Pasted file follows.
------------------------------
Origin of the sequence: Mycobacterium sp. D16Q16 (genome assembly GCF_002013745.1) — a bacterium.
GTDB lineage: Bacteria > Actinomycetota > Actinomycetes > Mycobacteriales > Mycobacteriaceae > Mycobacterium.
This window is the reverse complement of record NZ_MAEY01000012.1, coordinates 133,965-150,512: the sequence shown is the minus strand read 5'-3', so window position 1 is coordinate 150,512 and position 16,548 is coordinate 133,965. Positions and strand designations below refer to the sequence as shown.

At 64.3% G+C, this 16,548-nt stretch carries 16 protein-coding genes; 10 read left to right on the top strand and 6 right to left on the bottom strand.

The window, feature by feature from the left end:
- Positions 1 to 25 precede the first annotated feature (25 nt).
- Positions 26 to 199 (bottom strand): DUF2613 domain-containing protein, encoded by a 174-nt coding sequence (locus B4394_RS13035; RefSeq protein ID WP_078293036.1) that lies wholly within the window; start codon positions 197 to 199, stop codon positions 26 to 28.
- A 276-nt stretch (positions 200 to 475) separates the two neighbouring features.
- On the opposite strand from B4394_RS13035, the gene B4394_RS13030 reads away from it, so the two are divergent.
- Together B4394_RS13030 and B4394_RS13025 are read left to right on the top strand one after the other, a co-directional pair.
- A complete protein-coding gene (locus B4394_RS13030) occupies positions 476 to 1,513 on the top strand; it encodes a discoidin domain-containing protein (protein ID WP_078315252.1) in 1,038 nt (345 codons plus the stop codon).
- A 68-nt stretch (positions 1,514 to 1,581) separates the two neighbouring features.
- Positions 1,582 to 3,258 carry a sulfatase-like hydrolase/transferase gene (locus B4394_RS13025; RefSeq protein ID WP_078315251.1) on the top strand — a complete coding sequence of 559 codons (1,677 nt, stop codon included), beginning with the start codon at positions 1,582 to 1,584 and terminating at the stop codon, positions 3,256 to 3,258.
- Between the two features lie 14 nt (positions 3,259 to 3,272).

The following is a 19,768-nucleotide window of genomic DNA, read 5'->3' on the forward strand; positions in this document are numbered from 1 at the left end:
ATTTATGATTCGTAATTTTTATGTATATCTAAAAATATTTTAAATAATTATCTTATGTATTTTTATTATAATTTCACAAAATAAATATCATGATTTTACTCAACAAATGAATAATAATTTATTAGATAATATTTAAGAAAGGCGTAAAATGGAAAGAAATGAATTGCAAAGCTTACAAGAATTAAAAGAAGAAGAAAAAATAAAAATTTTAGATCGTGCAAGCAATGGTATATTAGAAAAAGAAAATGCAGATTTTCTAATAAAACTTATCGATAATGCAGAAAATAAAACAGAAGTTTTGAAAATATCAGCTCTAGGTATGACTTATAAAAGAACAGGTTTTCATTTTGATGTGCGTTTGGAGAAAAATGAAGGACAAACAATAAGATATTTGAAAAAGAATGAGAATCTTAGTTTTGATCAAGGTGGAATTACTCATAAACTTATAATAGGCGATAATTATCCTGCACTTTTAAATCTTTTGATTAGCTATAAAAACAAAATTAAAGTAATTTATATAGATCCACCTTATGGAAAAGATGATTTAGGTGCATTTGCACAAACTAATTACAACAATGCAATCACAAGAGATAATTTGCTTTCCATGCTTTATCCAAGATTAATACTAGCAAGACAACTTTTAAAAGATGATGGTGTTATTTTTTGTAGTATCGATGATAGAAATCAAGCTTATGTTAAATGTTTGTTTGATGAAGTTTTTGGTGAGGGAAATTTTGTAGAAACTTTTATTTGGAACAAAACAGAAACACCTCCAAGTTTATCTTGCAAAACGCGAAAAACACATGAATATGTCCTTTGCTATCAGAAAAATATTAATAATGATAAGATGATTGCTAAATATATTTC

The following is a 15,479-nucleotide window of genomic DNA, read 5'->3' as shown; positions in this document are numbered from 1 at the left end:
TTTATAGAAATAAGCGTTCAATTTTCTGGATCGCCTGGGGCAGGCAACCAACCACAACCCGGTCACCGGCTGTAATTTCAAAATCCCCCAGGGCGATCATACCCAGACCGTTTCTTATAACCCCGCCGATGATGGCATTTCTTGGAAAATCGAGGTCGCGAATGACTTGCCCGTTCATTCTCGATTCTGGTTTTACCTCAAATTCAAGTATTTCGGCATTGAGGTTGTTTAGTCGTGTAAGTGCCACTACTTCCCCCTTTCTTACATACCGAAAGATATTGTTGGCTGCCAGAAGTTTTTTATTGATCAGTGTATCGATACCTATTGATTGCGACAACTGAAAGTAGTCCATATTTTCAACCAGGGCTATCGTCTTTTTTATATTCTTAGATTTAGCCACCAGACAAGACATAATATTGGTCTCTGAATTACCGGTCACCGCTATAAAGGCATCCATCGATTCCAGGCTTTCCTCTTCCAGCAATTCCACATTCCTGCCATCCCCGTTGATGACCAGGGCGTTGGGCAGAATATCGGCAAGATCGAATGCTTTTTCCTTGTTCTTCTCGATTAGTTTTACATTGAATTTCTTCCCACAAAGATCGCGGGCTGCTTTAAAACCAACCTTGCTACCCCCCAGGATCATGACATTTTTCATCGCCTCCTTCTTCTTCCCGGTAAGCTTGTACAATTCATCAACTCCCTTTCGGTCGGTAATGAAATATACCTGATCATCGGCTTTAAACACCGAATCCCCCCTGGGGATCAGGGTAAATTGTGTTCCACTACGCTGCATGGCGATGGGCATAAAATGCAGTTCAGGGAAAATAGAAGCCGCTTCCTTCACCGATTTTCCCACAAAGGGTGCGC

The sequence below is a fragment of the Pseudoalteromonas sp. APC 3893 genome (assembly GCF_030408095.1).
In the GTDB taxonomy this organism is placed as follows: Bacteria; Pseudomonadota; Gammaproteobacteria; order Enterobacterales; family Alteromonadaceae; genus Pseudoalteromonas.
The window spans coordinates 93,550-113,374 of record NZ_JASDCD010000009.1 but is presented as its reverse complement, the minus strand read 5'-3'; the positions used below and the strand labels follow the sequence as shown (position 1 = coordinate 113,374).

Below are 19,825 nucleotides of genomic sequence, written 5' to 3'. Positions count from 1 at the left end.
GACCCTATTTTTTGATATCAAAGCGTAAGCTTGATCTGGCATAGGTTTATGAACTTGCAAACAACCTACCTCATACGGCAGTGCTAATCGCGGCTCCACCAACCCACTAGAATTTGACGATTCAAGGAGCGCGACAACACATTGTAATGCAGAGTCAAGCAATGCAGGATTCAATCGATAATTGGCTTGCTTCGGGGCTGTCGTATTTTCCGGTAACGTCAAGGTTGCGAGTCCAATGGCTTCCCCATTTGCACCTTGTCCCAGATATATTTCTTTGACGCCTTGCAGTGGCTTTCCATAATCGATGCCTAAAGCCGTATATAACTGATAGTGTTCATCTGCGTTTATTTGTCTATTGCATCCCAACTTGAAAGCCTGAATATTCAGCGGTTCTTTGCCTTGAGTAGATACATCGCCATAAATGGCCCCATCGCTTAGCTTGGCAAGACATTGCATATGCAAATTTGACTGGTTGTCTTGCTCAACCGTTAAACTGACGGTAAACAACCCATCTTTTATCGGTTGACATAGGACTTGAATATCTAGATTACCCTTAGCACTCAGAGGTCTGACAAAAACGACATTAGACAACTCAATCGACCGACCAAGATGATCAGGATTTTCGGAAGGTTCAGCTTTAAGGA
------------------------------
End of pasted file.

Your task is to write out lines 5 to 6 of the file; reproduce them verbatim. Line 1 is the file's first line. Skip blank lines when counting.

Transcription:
The window, feature by feature from the left end:
- Positions 1 to 25 precede the first annotated feature (25 nt).